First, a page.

Reinforced concrete shear wall structures constructed in the 1970’s or earlier suffer from a number of deficiencies in design and detailing. This is around the time when seismic provisions emerged in the design codes, and changed the traditional strength-based design philosophy (EVOLUTION OF DESIGN CODES). In this article, we will briefly review common problems with deficient concrete shear walls. The focus will be on concrete frame structures, with and without shear walls. Layssi et al. investigated the reversed cyclic response of poorly designed and detailed concrete shear walls. The following describes some of the most common deficiencies in existing concrete shear walls.
Deficient Concrete Shear Walls
The most common deficiencies observed in existing shear wall structure include short lap splice lengths of the longitudinal reinforcement in potential plastic hinge regions, insufficient and poorly detailed transverse reinforcement and consequently inadequate shear strength required to develop hinging. In addition, some of the older construction used to have a very thin cross section which make them vulnerable under lateral loading.
Lap Splice Issue
Inadequate length of lap splices for main reinforcing bars is a common deficiency in many RC frame structures. The lap splice lengths for columns were often only 30 bar diameter of less. This is very much shorter than what is currently asked by major design codes, ACI 318, and CSA A23.3.
Most lap splices occurred just above the foundation level, or right after the first floor level, when high flexural moment is expected in case of lateral load. This is the location of potential plastic hinging, and a failure in this region is unacceptable by design codes.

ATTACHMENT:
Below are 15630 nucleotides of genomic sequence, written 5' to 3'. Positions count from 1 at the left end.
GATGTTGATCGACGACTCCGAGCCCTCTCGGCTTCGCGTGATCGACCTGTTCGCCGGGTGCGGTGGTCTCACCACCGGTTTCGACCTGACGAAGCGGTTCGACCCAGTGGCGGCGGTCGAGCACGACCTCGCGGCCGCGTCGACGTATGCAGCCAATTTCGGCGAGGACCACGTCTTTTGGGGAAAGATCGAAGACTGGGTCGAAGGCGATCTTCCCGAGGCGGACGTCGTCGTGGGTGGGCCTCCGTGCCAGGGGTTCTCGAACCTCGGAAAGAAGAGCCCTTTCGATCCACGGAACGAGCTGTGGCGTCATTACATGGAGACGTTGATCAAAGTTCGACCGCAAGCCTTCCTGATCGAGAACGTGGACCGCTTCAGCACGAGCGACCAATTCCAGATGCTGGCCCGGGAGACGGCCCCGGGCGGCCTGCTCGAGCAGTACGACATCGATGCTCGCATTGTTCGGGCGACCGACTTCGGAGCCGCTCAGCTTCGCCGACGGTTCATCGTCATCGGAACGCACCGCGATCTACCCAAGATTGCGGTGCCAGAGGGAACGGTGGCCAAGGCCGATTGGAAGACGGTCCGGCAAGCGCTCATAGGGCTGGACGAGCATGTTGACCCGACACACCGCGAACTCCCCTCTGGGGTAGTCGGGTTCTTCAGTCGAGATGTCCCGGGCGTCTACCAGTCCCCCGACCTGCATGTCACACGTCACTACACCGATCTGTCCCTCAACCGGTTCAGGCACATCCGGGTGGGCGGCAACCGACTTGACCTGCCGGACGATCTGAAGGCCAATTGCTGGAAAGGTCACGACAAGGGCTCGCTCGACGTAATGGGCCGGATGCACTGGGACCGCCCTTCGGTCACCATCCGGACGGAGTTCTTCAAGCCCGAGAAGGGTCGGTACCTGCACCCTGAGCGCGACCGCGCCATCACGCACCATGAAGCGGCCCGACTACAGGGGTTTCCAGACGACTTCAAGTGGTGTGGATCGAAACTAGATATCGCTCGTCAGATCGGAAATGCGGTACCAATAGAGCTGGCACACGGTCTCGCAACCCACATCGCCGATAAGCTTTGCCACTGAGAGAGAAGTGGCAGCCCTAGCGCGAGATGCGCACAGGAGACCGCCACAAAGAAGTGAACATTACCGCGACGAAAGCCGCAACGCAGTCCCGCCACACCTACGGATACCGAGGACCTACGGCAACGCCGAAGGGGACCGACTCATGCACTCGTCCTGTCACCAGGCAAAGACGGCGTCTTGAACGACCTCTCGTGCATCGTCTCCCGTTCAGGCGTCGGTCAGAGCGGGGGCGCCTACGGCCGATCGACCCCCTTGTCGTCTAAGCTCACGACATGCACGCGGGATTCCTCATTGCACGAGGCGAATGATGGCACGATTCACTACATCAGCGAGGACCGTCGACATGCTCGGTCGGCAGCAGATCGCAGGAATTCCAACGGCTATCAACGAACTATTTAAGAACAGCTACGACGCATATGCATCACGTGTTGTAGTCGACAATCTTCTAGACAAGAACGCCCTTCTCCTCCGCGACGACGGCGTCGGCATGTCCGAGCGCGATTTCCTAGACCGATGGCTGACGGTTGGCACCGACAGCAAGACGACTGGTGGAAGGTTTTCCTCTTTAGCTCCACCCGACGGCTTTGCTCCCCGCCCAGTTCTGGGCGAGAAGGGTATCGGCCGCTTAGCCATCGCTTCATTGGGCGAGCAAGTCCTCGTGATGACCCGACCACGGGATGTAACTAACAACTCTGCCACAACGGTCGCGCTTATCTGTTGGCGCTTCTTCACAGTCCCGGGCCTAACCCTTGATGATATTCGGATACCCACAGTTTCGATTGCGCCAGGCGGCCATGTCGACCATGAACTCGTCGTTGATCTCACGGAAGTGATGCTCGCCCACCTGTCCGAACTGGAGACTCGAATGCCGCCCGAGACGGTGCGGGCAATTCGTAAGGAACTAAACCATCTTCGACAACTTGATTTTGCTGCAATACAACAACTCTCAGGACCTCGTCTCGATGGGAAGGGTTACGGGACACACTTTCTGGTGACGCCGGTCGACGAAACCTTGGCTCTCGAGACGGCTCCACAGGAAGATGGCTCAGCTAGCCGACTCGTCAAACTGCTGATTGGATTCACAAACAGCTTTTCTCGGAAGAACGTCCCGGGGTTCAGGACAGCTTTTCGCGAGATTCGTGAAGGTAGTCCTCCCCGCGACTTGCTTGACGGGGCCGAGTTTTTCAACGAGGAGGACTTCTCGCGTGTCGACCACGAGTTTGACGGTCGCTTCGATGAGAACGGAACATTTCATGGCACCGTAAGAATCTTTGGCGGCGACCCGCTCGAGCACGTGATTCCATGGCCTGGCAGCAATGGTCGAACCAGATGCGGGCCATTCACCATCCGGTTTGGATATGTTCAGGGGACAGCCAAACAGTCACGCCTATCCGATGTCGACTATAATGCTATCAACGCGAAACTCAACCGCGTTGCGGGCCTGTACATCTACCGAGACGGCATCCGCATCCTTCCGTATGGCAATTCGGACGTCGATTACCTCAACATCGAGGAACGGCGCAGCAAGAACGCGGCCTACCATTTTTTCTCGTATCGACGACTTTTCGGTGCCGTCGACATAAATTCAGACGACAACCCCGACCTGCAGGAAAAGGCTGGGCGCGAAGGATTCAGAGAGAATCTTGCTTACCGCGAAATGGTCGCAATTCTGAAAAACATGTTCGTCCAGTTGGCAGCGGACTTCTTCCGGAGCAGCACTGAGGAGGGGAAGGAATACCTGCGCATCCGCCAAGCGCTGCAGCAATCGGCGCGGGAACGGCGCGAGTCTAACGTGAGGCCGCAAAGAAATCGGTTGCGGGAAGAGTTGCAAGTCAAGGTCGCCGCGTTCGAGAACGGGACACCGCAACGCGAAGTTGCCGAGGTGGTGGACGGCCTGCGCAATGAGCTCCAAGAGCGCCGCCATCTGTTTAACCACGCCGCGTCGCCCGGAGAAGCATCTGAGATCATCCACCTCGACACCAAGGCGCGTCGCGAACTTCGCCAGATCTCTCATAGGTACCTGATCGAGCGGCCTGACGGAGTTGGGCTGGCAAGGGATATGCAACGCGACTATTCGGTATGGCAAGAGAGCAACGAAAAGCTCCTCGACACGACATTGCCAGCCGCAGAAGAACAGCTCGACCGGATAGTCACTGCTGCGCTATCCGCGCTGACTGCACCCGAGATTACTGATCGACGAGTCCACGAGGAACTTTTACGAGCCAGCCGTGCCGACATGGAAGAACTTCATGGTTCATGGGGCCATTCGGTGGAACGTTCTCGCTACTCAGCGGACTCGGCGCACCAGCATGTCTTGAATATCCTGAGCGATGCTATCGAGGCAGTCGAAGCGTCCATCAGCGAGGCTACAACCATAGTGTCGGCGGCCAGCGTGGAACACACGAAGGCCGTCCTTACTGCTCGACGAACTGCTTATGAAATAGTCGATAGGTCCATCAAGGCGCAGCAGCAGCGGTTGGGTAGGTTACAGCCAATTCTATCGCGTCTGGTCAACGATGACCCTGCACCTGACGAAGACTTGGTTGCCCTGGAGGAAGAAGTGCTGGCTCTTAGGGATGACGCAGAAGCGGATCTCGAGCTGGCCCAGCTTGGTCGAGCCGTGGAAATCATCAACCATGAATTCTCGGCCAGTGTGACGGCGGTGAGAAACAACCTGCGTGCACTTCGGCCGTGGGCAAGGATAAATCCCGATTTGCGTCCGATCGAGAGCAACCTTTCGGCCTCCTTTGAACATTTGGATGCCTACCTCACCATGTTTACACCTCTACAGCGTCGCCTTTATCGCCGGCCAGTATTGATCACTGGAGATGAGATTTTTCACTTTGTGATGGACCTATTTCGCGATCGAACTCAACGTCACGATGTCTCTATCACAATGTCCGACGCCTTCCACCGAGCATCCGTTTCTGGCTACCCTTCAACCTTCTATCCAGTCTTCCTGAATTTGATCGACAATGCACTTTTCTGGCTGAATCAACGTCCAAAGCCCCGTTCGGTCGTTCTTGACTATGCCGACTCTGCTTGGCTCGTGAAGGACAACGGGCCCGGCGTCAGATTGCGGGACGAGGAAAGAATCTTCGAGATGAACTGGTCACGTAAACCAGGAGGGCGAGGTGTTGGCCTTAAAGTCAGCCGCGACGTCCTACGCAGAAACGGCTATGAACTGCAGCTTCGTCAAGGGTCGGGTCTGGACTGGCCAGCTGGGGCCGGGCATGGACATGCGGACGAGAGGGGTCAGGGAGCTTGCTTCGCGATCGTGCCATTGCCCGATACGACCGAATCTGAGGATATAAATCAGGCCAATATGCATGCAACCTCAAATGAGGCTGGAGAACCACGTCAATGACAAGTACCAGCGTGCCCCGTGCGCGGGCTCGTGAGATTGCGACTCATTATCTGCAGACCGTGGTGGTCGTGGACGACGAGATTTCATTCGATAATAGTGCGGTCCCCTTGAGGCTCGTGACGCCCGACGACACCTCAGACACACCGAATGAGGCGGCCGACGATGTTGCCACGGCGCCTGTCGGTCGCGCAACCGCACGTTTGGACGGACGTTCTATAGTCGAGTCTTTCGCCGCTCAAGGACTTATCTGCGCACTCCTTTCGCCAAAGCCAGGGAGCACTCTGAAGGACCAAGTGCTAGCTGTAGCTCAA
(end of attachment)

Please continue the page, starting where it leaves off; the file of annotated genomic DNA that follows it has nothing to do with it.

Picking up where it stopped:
A major deficiency in the detailing of lap splices were the lack of confinement, as lap splice region were typically not confined with closely spaced ties. Often we see open ties, with large spacing that provide nearly zero confinement over the spliced bars. This can reduce the ductility of the wall where it matters most.
Poorly Detailed Boundary Elements
Walls without confined boundary elements is a general observation in the construction of 1970’s or earlier. In these walls, a minimum number of reinforcement were placed at the edges of the wall to provide the desired flexural capacity for the wall. The vertical reinforcement lap splices were usually designed for compression loads, and may be inadequate for the flexural tension that may develop under earthquake loads.
Inadequate Shear Reinforcement
The thickness of shear walls, and the amount and spacing of transverse bars were often determined to resist code-specified lateral forces rather than the shear corresponding to development of the wall’s flexural capacity. This makes all walls in these older construction shear critical. Another issue with the transverse reinforcement is the lack of proper anchorage in the boundaries. The transverse reinforcement were single leg bars, with 90 degree hood that provides nearly zero confinement over main flexural bars, or is enough to generate the yield stress along the bar.
Poor Quality Construction Joint
A weak construction joint is a common observation when evaluating existing walls. Poor quality of construction joints during construction make these locations a weak plane in the vertical wall system.